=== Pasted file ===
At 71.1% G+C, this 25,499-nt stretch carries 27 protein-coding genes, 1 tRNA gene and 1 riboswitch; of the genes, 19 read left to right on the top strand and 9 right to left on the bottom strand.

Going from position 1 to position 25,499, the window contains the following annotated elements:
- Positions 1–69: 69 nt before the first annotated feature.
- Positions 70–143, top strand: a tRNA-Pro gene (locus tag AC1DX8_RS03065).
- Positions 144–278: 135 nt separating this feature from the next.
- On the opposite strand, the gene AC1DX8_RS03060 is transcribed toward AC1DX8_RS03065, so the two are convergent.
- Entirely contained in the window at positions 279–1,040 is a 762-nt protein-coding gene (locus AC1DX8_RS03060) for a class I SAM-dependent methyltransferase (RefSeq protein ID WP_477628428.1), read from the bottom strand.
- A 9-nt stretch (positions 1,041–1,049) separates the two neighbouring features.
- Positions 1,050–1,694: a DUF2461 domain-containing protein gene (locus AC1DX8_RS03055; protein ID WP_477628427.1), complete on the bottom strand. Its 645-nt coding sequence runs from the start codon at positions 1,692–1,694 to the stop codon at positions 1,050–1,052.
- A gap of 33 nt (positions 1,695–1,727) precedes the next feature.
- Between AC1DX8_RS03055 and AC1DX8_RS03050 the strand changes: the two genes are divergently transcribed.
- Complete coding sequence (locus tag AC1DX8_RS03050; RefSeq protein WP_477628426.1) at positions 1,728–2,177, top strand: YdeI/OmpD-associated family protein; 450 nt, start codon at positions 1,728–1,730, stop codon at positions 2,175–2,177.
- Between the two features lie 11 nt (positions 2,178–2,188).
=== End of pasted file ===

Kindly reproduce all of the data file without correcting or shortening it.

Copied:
At 71.1% G+C, this 25,499-nt stretch carries 27 protein-coding genes, 1 tRNA gene and 1 riboswitch; of the genes, 19 read left to right on the top strand and 9 right to left on the bottom strand.

Going from position 1 to position 25,499, the window contains the following annotated elements:
- Positions 1–69: 69 nt before the first annotated feature.
- Positions 70–143, top strand: a tRNA-Pro gene (locus tag AC1DX8_RS03065).
- Positions 144–278: 135 nt separating this feature from the next.
- On the opposite strand, the gene AC1DX8_RS03060 is transcribed toward AC1DX8_RS03065, so the two are convergent.
- Entirely contained in the window at positions 279–1,040 is a 762-nt protein-coding gene (locus AC1DX8_RS03060) for a class I SAM-dependent methyltransferase (RefSeq protein ID WP_477628428.1), read from the bottom strand.
- A 9-nt stretch (positions 1,041–1,049) separates the two neighbouring features.
- Positions 1,050–1,694: a DUF2461 domain-containing protein gene (locus AC1DX8_RS03055; protein ID WP_477628427.1), complete on the bottom strand. Its 645-nt coding sequence runs from the start codon at positions 1,692–1,694 to the stop codon at positions 1,050–1,052.
- A gap of 33 nt (positions 1,695–1,727) precedes the next feature.
- Between AC1DX8_RS03055 and AC1DX8_RS03050 the strand changes: the two genes are divergently transcribed.
- Complete coding sequence (locus tag AC1DX8_RS03050; RefSeq protein WP_477628426.1) at positions 1,728–2,177, top strand: YdeI/OmpD-associated family protein; 450 nt, start codon at positions 1,728–1,730, stop codon at positions 2,175–2,177.
- Between the two features lie 11 nt (positions 2,178–2,188).